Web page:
The Lord doesn’t just want us to know about Him, He wants an ongoing relationship with us. Many in the Old and New Testaments missed that. Too many still do today. He loves us and made that clear when He sacrificed Christ on the cross so we would not need to be separated from Him.

“One of the beauties of the fig is that, once planted, the tree will continue to produce fruit for eighty to a hundred years. That’s Christ’s vision for us: that we will continue to yield the fruit of Christlikeness and find our satisfaction in him long after gray hairs sprout and crow’s feet nestle near our eyes.”

From Taste and See by Margaret Feinberg

Have you tasted Him?

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Not Just Talk

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No matter who you are or what your personality type, you and I are all bombarded by words more than ever before. They come at us from every direction and every device and whether we have a love for them or hate them, they influence us even when we don’t plan on that. Sometimes we fall prey to their persuasion while other times we shut down our minds and hearts to the cacophony of them.

I have always been a lover of words and that gets confirmed by one of my primary love languages. That may be true of some of you also, but even if it isn’t the case few would deny a longing to hear words of love, encouragement and affirmation. Whether we acknowledge it or not, we all like to know that we matter in some way to someone.

One of the risks we face is that sometimes we are so hungry for the words that we get caught up in them without clarifying there is substance beyond the words themselves. That theme is front and center in The Idea of Love, a novel by Patti Callahan Henry, where the characters get caught in telling their stories as the people they would wish to be versus who they are. The enchanting story shows how each begins to enjoy the false persona and love starts to appear between two main characters that is based wholly on fictional portrayals.

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We seem to be drawn to a good love story whether it is in a movie, book, or the real life of someone we know. We also long for such a story to be one where we have the leading role (even if we don’t admit it).

The challenge in that is not that it is a bad thing, but that it rarely happens like it does in the movies or your favorite novel or love song. Maybe because those focus more on “the idea of love” than what we recognize.

This isn’t something new to this generation. We have always longed to hear what we want to hear across the broad spectrum of our lives. Perhaps that was behind part of the reason Eve fell when she listened to the words used to seduce her to break the one command she was not to do in the perfect world God placed her in.

There is no question that words have power – sometimes for good and sometimes not.

They not only impact our love relationships, but our spiritual lives we well. Paul write about this to Timothy and notes how prevalent it will be as the time for the Lord’s return draws near.

“For the time is coming when they will no longer listen and respond to the healing words of truth because they will become selfish and proud. They will seek out teachers with soothing words that line up with their desires, saying just what they want to hear.”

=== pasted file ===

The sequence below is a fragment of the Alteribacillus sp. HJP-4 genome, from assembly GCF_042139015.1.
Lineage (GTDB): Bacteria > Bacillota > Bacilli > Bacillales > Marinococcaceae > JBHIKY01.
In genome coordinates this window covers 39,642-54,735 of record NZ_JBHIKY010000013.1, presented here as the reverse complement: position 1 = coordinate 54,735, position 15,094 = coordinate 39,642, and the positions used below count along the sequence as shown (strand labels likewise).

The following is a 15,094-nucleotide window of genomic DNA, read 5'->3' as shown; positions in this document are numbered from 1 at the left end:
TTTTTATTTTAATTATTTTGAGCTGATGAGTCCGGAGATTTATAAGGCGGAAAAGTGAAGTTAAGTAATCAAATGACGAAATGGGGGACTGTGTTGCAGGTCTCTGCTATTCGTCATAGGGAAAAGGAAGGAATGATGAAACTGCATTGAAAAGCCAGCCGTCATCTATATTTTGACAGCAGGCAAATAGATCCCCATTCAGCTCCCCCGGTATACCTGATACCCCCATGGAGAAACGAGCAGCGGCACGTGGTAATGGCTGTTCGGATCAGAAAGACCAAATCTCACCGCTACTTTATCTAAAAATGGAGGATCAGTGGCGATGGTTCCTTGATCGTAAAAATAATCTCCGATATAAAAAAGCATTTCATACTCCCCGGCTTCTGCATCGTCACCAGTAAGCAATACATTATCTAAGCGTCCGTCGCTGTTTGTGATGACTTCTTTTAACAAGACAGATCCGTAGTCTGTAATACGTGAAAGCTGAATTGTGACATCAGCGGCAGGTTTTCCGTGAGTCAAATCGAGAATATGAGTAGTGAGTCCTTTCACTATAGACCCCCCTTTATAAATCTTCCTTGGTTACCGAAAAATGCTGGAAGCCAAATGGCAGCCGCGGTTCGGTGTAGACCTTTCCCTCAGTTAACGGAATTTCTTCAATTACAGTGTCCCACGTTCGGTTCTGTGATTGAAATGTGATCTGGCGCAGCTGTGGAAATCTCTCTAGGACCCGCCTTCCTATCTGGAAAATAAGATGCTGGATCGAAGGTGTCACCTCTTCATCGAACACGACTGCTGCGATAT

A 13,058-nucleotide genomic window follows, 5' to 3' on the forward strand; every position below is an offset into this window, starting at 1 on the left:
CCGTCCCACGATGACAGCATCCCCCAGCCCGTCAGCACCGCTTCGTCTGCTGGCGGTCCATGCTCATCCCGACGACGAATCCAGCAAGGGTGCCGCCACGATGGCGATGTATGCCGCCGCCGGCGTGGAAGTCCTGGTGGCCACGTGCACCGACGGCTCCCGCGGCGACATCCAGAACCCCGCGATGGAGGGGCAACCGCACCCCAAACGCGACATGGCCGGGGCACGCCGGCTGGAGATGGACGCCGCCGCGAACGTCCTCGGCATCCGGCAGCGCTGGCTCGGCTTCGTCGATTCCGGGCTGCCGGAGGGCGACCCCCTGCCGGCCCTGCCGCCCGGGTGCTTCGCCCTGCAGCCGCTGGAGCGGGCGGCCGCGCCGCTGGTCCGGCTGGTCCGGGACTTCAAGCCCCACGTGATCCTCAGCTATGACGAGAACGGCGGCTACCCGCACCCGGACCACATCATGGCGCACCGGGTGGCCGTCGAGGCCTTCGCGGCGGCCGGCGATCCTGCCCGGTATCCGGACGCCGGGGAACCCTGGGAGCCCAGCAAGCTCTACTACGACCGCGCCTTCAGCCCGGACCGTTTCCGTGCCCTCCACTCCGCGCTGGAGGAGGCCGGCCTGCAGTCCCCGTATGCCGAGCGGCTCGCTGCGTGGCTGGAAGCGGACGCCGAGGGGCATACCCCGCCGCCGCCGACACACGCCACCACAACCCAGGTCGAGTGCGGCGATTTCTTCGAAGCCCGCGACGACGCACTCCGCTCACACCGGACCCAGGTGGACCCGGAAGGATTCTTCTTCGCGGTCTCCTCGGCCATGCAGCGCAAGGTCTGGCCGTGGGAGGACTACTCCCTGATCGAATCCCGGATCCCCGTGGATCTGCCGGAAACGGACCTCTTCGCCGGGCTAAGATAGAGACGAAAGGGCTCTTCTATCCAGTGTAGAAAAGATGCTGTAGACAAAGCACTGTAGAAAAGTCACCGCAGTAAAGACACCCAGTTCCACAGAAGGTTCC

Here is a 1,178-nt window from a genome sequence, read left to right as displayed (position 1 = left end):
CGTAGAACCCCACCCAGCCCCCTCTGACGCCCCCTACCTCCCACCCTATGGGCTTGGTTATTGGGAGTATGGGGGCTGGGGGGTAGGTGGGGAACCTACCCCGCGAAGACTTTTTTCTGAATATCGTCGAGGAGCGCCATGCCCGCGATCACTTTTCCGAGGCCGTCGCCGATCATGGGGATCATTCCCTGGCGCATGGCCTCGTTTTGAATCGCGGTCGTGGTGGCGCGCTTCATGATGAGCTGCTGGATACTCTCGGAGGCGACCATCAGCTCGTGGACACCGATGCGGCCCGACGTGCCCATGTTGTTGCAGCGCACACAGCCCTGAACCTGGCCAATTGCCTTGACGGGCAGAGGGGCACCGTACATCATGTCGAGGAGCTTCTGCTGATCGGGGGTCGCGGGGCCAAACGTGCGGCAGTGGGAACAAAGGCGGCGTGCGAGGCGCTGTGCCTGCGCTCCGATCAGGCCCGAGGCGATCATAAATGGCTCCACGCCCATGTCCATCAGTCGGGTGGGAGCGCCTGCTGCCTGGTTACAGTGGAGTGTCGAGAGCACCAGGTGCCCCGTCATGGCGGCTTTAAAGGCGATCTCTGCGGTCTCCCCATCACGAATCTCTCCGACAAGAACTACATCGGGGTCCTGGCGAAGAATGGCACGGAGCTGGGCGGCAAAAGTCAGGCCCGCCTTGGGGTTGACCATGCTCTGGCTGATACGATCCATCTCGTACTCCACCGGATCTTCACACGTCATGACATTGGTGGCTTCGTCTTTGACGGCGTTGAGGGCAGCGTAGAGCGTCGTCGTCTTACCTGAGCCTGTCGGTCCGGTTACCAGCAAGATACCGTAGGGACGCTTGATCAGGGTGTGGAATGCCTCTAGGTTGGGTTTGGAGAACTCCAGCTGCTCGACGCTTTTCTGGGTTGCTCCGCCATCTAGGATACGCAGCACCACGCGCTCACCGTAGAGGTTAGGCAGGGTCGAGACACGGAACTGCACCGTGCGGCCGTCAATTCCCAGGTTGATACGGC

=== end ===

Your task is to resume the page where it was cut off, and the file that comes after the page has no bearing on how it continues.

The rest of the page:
2 Timothy 4:3 (TPT)

So how do we deal with this and determine what is genuine, authentic, and true? With the increase of technology available today it can be easy to get lost in a world of smoke and mirrors meant to cover the intent of the one saying the words or writing them.

An old idiom many of us are familiar with points the way:

“Actions speak louder than words.”

The quoted idiom can be found as early as the 1600’s but was first used in the form we use today in the United States by Abraham Lincoln in his Cooper Union Address. And for whatever anyone may think about this country’s self-taught lawyer who became our 16th President, his life shows the evidence of what he believed by the actions he took.

As a retired clinical counselor, I would tell you that I often would tell the person seeking my help that if the words and actions of a person do not match, believe the actions because they are not easy to fake. A person may say many things, but what he or she does will represent more of their character.

It reminds me of the song “Show Me” in the Broadway show and movie, My Fair Lady, when Eliza sings these lyrics in part to Freddy:

“Words! Words! Words!

I’m so sick of words!

I get words all day through;

First from him, now from you! Is that all you blighters can do?

Don’t talk of stars Burning above; If you’re in love,

Show me! Tell me no dreams

Filled with desire. If you’re on fire,

Show me!”

Lyrics by Alan Jay Lerner

Jesus came to earth. He was the Word. God spoke the Word, but He was and is more than just talk. He demonstrated each day that He was here the truth and reality of everything He said.

As we contend with the barrage of words in this season and how they are used to persuade, deceive, or cajole us Eugene Peterson offers us sound advice:

“If we forget that the newspapers are footnotes to Scripture and not the other way around, we will finally be afraid to get out of bed in the morning. Too many of us spend far too much time with the editorial page and not nearly enough time with prophetic vision. We get our interpretation of politics and economics and morals from journalists when we should be getting only information: the meaning of the world is most accurately given to us by God’s Word.”

Eugene Peterson in Run With the Horses